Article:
Many people with IBS and other gastrointestinal issues experience significant discomfort when eating certain foods, but cannot always identify exactly what is contributing to their symptoms. One dietary approach that can help to alleviate symptoms of IBS for many individuals with this condition, is a low FODMAP diet. This dietary approach appears to help digestive symptoms in nearly 70% of adults living with IBS, but should attempted only after an official diagnosis and recommendation from a physician.

What are FODMAPs?

FODMAPs are carbohydrates (sugars) found in many foods and additives. The term is an acronym for Fermentable Oligosaccharides, Disaccharides, Monosaccharides And Polyols. They pull water into one’s digestive tract, and when eaten in excess may not be digested or absorbed well and could become fermented by bacteria in the intestinal tract.

Some examples of these carbohydrates include:

OLIGOSACCHARIDES: wheat, rye, legumes, garlic, onions (Fructans and Galactans are the main carbohydrate)
DISACCHARIDES: milk, yogurt, soft cheeses (Lactose is the main carbohydrate)
MONOSACCHARIDES: various fruits and vegetables or sweeteners (Fructose is the main carbohydrate)
POLYOLS: many stone fruits such as avocado, peaches, nectarines, plums, apricots and cherries, as well as artificial sweeteners like sorbitol, xylitol and mannitol.
Some symptoms one may experience after eating foods high in FODMAPs are:
• Diarrhea
• Constipation
• Bloating
• Gas
• Cramping
• Indigestion
• Feeling of fullness when only small amounts are eaten

A low FODMAP diet has several stages that include the elimination of high FODMAP foods, and then a gradual reintroduction of small amounts of these foods to assess an individual’s tolerance. The goal is to learn which foods can be tolerated and in which amounts, and which foods trigger symptoms. During this period, you may also need to consider additional IBS therapies, such as hormonal balance, stress management, and in cases medication to relieve certain symptoms.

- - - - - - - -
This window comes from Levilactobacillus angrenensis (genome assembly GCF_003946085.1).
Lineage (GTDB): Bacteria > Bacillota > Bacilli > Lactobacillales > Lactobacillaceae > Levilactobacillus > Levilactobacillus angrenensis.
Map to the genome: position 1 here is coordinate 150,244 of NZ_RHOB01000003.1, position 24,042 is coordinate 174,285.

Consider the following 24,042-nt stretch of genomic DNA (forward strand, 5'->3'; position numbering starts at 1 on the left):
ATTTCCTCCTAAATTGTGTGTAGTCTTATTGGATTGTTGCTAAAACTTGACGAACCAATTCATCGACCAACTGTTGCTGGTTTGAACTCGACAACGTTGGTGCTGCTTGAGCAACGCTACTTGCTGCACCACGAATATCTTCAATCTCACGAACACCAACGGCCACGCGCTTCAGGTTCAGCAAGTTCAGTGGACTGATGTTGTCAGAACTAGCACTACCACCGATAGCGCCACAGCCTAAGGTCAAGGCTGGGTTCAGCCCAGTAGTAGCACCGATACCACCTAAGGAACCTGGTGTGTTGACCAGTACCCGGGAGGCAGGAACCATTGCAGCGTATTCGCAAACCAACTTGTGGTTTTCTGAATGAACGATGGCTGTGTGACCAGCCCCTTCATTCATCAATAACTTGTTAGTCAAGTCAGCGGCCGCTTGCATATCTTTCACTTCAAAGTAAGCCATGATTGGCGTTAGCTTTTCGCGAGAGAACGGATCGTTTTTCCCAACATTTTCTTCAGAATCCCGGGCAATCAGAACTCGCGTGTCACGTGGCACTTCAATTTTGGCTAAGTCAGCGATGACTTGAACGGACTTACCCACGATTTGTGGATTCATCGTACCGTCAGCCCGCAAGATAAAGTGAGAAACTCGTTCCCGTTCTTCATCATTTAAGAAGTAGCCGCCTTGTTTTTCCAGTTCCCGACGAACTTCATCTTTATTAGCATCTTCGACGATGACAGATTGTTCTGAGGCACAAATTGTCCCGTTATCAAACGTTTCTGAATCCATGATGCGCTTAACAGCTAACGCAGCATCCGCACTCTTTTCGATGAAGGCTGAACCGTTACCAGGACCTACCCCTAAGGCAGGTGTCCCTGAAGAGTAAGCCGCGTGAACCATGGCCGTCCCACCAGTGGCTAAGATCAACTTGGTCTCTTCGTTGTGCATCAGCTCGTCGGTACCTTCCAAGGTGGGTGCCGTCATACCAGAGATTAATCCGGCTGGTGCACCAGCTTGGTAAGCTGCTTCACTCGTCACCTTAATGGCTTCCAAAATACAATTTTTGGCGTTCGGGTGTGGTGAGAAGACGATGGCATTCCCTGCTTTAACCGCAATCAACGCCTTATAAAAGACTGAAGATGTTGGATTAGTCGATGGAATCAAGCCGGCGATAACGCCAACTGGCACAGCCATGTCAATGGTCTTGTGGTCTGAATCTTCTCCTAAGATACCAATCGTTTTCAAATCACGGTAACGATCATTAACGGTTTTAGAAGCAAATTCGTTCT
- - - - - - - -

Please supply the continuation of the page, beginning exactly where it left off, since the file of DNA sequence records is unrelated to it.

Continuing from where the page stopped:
If you and your doctor decide that trying a low FODMAP diet is a good choice for you, there are three phases to complete before you’re able to decide on a lifestyle that works for you. The basic outline of these phases are as follows:

PHASE 1: Eliminate high FODMAP foods for 4 to 6 weeks.
PHASE 2: Slowly incorporate them back into your diet and note which foods begin to trigger symptoms.
PHASE 3: Identify and restrict foods that have triggered unwanted symptoms and move forward with a nutrition plan based on personal tolerance.

Although this approach is extremely helpful for many patients experiencing IBS, it is important to note that most FODMAPs are prebiotics that supports the growth of good gut bacteria. That said, we do not suggest that you begin this plan without meeting all of the following criteria:
You have an official IBS diagnosis from your physician.
You have tried other avenues for symptom relief first, and this is your secondary plan.
You have planned ahead and are prepared for certain dietary restrictions.

Living PlateIf you are looking for a healthy Low FODMAP for Irritable Bowel Syndrome, we can help.  Our dietitian nutritionists can help you learn how to plan and eat a healthy diet, and can also provide you with a customized meal plan, using Living Plate, to help you get started. Click here for your 3 Day meal plan.

*You should also seek the advice of a nutrition professional who is qualified in GI health and is well-versed in the application of the low FODMAP diet.
IBS is something many people unfortunately live with daily, and here at Nutrition Link Services we want to provide you with quality care and wellness plans to help you live a lifestyle in which you are happy, healthy and thriving. Our registered dietitians are experienced in low FODMAP diets and working with a variety of gastrointestinal issues.
If you have any questions or want to set up your first wellness consultation, please feel free to contact us at